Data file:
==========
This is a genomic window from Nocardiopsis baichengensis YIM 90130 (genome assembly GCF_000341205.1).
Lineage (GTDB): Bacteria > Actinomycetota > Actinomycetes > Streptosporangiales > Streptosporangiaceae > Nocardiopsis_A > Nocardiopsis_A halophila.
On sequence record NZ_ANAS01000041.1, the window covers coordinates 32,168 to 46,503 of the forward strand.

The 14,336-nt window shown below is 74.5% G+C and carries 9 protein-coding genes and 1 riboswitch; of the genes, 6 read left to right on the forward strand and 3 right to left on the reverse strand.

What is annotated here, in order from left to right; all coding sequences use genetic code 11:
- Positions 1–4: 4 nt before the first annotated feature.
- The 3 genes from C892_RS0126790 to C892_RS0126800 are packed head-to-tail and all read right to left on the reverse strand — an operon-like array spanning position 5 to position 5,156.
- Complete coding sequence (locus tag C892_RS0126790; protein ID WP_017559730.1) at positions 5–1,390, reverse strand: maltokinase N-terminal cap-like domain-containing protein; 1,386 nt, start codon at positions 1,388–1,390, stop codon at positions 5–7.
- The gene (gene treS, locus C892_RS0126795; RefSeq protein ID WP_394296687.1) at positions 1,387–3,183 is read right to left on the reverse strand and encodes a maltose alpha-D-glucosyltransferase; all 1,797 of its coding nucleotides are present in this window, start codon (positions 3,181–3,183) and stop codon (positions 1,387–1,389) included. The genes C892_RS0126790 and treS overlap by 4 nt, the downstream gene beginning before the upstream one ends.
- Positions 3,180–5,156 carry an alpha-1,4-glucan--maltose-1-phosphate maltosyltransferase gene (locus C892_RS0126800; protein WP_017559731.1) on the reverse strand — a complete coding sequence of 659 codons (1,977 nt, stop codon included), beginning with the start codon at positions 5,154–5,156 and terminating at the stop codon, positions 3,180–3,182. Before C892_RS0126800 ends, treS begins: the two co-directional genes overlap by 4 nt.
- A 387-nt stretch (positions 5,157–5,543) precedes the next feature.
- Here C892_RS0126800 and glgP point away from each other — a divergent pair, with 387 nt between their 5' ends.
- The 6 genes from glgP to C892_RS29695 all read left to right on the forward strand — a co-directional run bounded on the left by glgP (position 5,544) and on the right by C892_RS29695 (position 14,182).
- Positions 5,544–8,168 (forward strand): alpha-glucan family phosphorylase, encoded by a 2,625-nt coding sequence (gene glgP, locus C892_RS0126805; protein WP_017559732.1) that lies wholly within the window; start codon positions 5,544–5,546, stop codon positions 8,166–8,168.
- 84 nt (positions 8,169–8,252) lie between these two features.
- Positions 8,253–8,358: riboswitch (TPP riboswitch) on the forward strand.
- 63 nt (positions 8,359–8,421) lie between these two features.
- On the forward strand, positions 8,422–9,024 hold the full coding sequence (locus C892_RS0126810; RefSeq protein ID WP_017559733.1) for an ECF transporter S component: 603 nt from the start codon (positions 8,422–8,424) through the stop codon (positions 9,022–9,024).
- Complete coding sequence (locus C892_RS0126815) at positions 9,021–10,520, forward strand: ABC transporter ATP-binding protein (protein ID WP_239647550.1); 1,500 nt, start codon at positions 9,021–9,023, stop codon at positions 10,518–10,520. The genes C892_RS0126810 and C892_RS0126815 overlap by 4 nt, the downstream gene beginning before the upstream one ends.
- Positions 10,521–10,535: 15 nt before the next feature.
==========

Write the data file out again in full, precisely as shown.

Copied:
This is a genomic window from Nocardiopsis baichengensis YIM 90130 (genome assembly GCF_000341205.1).
Lineage (GTDB): Bacteria > Actinomycetota > Actinomycetes > Streptosporangiales > Streptosporangiaceae > Nocardiopsis_A > Nocardiopsis_A halophila.
On sequence record NZ_ANAS01000041.1, the window covers coordinates 32,168 to 46,503 of the forward strand.

The 14,336-nt window shown below is 74.5% G+C and carries 9 protein-coding genes and 1 riboswitch; of the genes, 6 read left to right on the forward strand and 3 right to left on the reverse strand.

What is annotated here, in order from left to right; all coding sequences use genetic code 11:
- Positions 1–4: 4 nt before the first annotated feature.
- The 3 genes from C892_RS0126790 to C892_RS0126800 are packed head-to-tail and all read right to left on the reverse strand — an operon-like array spanning position 5 to position 5,156.
- Complete coding sequence (locus tag C892_RS0126790; protein ID WP_017559730.1) at positions 5–1,390, reverse strand: maltokinase N-terminal cap-like domain-containing protein; 1,386 nt, start codon at positions 1,388–1,390, stop codon at positions 5–7.
- The gene (gene treS, locus C892_RS0126795; RefSeq protein ID WP_394296687.1) at positions 1,387–3,183 is read right to left on the reverse strand and encodes a maltose alpha-D-glucosyltransferase; all 1,797 of its coding nucleotides are present in this window, start codon (positions 3,181–3,183) and stop codon (positions 1,387–1,389) included. The genes C892_RS0126790 and treS overlap by 4 nt, the downstream gene beginning before the upstream one ends.
- Positions 3,180–5,156 carry an alpha-1,4-glucan--maltose-1-phosphate maltosyltransferase gene (locus C892_RS0126800; protein WP_017559731.1) on the reverse strand — a complete coding sequence of 659 codons (1,977 nt, stop codon included), beginning with the start codon at positions 5,154–5,156 and terminating at the stop codon, positions 3,180–3,182. Before C892_RS0126800 ends, treS begins: the two co-directional genes overlap by 4 nt.
- A 387-nt stretch (positions 5,157–5,543) precedes the next feature.
- Here C892_RS0126800 and glgP point away from each other — a divergent pair, with 387 nt between their 5' ends.
- The 6 genes from glgP to C892_RS29695 all read left to right on the forward strand — a co-directional run bounded on the left by glgP (position 5,544) and on the right by C892_RS29695 (position 14,182).
- Positions 5,544–8,168 (forward strand): alpha-glucan family phosphorylase, encoded by a 2,625-nt coding sequence (gene glgP, locus C892_RS0126805; protein WP_017559732.1) that lies wholly within the window; start codon positions 5,544–5,546, stop codon positions 8,166–8,168.
- 84 nt (positions 8,169–8,252) lie between these two features.
- Positions 8,253–8,358: riboswitch (TPP riboswitch) on the forward strand.
- 63 nt (positions 8,359–8,421) lie between these two features.
- On the forward strand, positions 8,422–9,024 hold the full coding sequence (locus C892_RS0126810; RefSeq protein ID WP_017559733.1) for an ECF transporter S component: 603 nt from the start codon (positions 8,422–8,424) through the stop codon (positions 9,022–9,024).
- Complete coding sequence (locus C892_RS0126815) at positions 9,021–10,520, forward strand: ABC transporter ATP-binding protein (protein ID WP_239647550.1); 1,500 nt, start codon at positions 9,021–9,023, stop codon at positions 10,518–10,520. The genes C892_RS0126810 and C892_RS0126815 overlap by 4 nt, the downstream gene beginning before the upstream one ends.
- Positions 10,521–10,535: 15 nt before the next feature.